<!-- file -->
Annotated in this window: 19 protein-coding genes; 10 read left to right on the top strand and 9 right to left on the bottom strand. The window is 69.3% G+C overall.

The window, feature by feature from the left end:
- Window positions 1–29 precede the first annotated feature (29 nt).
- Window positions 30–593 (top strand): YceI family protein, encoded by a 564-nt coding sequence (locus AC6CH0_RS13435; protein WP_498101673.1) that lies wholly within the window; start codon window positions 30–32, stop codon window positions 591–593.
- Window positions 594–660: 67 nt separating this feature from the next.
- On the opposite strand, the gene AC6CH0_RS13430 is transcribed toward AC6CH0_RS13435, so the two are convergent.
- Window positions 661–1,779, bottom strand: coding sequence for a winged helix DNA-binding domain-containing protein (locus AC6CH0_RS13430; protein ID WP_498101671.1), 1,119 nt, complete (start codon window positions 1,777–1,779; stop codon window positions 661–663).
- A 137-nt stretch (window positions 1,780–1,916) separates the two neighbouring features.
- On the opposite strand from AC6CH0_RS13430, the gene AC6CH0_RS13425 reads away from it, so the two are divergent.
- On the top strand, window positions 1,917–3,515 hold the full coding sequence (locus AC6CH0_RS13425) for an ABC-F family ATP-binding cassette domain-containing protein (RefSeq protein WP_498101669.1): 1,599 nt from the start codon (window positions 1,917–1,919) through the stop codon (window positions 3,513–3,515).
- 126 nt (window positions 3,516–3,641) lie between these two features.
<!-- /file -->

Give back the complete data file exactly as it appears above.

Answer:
Annotated in this window: 19 protein-coding genes; 10 read left to right on the top strand and 9 right to left on the bottom strand. The window is 69.3% G+C overall.

The window, feature by feature from the left end:
- Window positions 1–29 precede the first annotated feature (29 nt).
- Window positions 30–593 (top strand): YceI family protein, encoded by a 564-nt coding sequence (locus AC6CH0_RS13435; protein WP_498101673.1) that lies wholly within the window; start codon window positions 30–32, stop codon window positions 591–593.
- Window positions 594–660: 67 nt separating this feature from the next.
- On the opposite strand, the gene AC6CH0_RS13430 is transcribed toward AC6CH0_RS13435, so the two are convergent.
- Window positions 661–1,779, bottom strand: coding sequence for a winged helix DNA-binding domain-containing protein (locus AC6CH0_RS13430; protein ID WP_498101671.1), 1,119 nt, complete (start codon window positions 1,777–1,779; stop codon window positions 661–663).
- A 137-nt stretch (window positions 1,780–1,916) separates the two neighbouring features.
- On the opposite strand from AC6CH0_RS13430, the gene AC6CH0_RS13425 reads away from it, so the two are divergent.
- On the top strand, window positions 1,917–3,515 hold the full coding sequence (locus AC6CH0_RS13425) for an ABC-F family ATP-binding cassette domain-containing protein (RefSeq protein WP_498101669.1): 1,599 nt from the start codon (window positions 1,917–1,919) through the stop codon (window positions 3,513–3,515).
- 126 nt (window positions 3,516–3,641) lie between these two features.